I cannot make the link seem to work, but earlier this evening at Noahopinion, he posted on Bad Event Studies, arguing that the supposedly contractionary fiscal policy implied by the sequestration that started after March, 2013, may have provided a bad event study to test the relative strengths of monetary and fiscal policy, particularly market monetarism versus Keynesianism. He proposed various combinations of outcomes, and in the end basically said we do not know because people may have been acting in earlier years on expectations about what was going to be done in 2013 in monetary and fiscal policies. However, throughout, he and all the commenters accept the idea that fiscal policy was contractionary during the year.
This is wrong.
As is so often the case, what was going on at the state and local levels was completely ignored. From June 2009 until the end of 2012, roughly 750,000 government jobs were lost. Of those about 36,000 were at the federal level, while the rest were at the state and local level, with a good 500,000 of them at the local level. Quite a few people in fact noticed during this period that the biggest drag on the economy was this downward pull from coming from the fiscal "policy" of the state and local governments aggregated, which of course is not somthing consciously controlled, and hence we do not think of it as "policy."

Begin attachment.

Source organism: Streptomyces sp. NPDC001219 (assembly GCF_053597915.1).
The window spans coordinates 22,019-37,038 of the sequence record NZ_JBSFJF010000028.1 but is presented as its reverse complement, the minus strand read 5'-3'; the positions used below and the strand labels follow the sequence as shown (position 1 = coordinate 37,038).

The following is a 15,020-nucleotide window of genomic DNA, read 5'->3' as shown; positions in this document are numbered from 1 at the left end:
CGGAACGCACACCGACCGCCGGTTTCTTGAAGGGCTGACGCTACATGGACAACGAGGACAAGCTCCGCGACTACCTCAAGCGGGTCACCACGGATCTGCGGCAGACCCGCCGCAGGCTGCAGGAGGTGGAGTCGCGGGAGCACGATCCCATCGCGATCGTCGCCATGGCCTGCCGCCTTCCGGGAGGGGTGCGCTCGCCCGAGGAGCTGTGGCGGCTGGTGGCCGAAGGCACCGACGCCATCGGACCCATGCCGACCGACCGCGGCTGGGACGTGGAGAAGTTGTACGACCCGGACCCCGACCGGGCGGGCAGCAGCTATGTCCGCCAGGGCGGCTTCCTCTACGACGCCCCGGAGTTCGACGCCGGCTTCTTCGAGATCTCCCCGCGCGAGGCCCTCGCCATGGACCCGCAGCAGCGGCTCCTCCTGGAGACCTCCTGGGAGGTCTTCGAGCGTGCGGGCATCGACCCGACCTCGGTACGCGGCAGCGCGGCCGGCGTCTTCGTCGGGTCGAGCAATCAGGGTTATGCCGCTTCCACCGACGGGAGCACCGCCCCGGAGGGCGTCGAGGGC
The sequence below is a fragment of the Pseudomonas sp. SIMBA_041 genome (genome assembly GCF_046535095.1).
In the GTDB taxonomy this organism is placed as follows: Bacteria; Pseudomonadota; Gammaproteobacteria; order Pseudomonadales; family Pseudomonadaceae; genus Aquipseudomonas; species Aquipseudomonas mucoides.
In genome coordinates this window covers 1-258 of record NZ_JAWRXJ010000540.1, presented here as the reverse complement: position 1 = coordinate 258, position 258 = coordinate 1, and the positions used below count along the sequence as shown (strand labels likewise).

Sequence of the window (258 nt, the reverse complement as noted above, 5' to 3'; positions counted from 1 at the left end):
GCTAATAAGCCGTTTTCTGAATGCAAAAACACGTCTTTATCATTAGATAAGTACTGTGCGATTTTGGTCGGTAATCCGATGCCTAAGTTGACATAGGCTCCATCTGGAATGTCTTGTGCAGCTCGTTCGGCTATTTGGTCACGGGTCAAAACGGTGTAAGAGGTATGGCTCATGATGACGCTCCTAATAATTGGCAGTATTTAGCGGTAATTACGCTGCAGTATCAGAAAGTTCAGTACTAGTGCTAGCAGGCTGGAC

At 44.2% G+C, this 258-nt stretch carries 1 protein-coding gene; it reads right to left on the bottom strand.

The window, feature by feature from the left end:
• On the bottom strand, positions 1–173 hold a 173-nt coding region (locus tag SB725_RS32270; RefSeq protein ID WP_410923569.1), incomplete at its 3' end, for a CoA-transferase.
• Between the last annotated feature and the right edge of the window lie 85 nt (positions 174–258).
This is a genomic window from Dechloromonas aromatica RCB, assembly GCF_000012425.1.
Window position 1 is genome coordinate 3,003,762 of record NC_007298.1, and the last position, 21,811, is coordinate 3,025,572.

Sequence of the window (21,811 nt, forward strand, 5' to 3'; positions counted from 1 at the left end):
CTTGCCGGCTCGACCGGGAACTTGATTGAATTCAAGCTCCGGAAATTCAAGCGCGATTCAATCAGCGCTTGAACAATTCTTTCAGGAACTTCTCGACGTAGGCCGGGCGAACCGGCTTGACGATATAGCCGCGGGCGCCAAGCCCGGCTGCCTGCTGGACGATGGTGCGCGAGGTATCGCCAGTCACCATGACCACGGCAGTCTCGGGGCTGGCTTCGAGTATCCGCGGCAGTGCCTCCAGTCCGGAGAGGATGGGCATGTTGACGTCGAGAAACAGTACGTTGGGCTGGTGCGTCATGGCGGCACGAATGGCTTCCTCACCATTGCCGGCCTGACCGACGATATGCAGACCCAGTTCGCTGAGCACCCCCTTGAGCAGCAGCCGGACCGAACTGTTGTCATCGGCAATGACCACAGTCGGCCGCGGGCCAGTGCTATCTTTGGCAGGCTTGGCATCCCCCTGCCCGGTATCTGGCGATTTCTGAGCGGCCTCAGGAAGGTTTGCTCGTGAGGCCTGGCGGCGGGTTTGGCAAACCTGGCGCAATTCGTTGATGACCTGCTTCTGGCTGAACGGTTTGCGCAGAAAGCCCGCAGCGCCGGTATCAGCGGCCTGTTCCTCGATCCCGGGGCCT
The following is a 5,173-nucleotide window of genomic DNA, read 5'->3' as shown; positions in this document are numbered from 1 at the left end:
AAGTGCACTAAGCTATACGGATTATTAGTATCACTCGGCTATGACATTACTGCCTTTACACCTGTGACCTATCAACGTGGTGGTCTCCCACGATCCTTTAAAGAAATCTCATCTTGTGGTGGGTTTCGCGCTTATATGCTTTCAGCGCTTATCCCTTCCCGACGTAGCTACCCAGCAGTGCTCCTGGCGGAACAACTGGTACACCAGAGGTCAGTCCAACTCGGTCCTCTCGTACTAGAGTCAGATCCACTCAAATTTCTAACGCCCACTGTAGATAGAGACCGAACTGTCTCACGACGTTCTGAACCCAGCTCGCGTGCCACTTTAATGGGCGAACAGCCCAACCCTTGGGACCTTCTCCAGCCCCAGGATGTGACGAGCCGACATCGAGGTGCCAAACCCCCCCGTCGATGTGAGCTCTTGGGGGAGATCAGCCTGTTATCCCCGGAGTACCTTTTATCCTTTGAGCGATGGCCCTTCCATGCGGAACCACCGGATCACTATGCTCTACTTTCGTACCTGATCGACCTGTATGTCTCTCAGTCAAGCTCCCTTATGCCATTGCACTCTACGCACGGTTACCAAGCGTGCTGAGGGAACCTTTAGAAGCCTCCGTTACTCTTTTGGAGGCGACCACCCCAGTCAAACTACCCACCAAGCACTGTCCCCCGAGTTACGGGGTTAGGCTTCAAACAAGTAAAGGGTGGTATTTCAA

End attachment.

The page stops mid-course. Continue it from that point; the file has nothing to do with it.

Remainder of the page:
In 2013, all that changed. In February, local governments began to hire and by midyear state governments did also. I was only able to get numbers on this from a Washington Times report of all places in September, which drew on BLS numbers I could not find, but they reported that the combined increase in employment by the two together from February through August was 74,000. Given that housing prices have continued to rise since then and they play a major role in this, it is near certain that this number was higher by the end of 2013.
I did find from a BLS report in December the total of federal government jobs lost for the year through November. That was 92,000 and can be blamed on the sequester. Looks like pretty much of a wash.
So, the bottom line is that looking at fiscal policy in its entirety for 2013, it was neither stimulative nor contractionary. The contraction coming from the federal sequester appears to have been about offset by expansion at the state and local levels. There is simply no way to use 2013 to test any of this for this reason.